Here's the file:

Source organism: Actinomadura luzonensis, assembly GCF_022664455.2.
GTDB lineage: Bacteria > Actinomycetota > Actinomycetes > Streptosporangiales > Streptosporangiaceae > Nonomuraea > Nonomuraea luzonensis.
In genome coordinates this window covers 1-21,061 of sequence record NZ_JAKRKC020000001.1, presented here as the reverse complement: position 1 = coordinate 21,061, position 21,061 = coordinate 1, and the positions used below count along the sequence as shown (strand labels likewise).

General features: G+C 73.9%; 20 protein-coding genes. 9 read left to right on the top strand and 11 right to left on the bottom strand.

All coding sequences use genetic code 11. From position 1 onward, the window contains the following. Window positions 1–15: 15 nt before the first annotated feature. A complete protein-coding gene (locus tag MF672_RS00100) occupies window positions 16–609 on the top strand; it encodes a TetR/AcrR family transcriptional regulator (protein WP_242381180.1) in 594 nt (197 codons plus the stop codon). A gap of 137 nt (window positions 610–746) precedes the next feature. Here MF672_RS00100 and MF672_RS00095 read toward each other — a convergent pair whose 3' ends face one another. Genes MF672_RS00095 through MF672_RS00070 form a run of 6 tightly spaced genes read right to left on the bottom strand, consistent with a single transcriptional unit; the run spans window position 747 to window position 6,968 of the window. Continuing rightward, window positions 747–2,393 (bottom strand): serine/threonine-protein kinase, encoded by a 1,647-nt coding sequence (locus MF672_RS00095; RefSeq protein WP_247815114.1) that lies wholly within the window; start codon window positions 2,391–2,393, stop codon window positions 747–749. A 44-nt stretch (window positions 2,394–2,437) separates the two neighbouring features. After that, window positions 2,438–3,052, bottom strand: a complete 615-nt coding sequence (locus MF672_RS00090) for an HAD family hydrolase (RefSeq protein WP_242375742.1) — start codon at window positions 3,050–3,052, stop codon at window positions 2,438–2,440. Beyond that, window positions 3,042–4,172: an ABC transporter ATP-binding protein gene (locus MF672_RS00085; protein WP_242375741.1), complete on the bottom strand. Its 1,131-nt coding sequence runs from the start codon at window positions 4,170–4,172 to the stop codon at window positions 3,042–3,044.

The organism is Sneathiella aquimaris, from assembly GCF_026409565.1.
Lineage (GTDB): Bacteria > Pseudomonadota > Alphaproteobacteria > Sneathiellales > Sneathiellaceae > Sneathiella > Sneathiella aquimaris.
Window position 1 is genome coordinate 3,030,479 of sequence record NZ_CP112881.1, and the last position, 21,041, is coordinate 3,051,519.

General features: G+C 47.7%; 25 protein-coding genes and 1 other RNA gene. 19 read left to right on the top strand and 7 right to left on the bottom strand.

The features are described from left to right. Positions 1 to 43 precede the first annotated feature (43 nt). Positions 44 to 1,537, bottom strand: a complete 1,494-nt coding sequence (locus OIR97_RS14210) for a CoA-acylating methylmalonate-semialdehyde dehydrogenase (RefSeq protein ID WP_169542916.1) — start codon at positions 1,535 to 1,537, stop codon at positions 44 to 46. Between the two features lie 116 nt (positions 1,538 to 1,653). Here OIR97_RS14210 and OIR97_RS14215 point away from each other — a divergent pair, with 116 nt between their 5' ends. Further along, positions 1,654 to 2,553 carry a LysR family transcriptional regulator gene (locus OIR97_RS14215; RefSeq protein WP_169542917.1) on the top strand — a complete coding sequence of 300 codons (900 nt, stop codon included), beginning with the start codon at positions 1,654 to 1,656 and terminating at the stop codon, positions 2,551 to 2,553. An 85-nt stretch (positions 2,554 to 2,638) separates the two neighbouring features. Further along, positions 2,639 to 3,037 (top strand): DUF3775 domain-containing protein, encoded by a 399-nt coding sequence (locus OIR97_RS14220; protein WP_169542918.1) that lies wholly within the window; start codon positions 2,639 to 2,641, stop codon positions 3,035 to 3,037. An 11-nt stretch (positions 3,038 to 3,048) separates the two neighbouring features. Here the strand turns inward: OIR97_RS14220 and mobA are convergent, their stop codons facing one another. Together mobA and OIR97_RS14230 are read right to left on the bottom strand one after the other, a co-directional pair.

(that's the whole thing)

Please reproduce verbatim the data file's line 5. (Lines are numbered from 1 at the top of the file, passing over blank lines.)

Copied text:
All coding sequences use genetic code 11. From position 1 onward, the window contains the following. Window positions 1–15: 15 nt before the first annotated feature. A complete protein-coding gene (locus tag MF672_RS00100) occupies window positions 16–609 on the top strand; it encodes a TetR/AcrR family transcriptional regulator (protein WP_242381180.1) in 594 nt (197 codons plus the stop codon). A gap of 137 nt (window positions 610–746) precedes the next feature. Here MF672_RS00100 and MF672_RS00095 read toward each other — a convergent pair whose 3' ends face one another. Genes MF672_RS00095 through MF672_RS00070 form a run of 6 tightly spaced genes read right to left on the bottom strand, consistent with a single transcriptional unit; the run spans window position 747 to window position 6,968 of the window. Continuing rightward, window positions 747–2,393 (bottom strand): serine/threonine-protein kinase, encoded by a 1,647-nt coding sequence (locus MF672_RS00095; RefSeq protein WP_247815114.1) that lies wholly within the window; start codon window positions 2,391–2,393, stop codon window positions 747–749. A 44-nt stretch (window positions 2,394–2,437) separates the two neighbouring features. After that, window positions 2,438–3,052, bottom strand: a complete 615-nt coding sequence (locus MF672_RS00090) for an HAD family hydrolase (RefSeq protein WP_242375742.1) — start codon at window positions 3,050–3,052, stop codon at window positions 2,438–2,440. Beyond that, window positions 3,042–4,172: an ABC transporter ATP-binding protein gene (locus MF672_RS00085; protein WP_242375741.1), complete on the bottom strand. Its 1,131-nt coding sequence runs from the start codon at window positions 4,170–4,172 to the stop codon at window positions 3,042–3,044.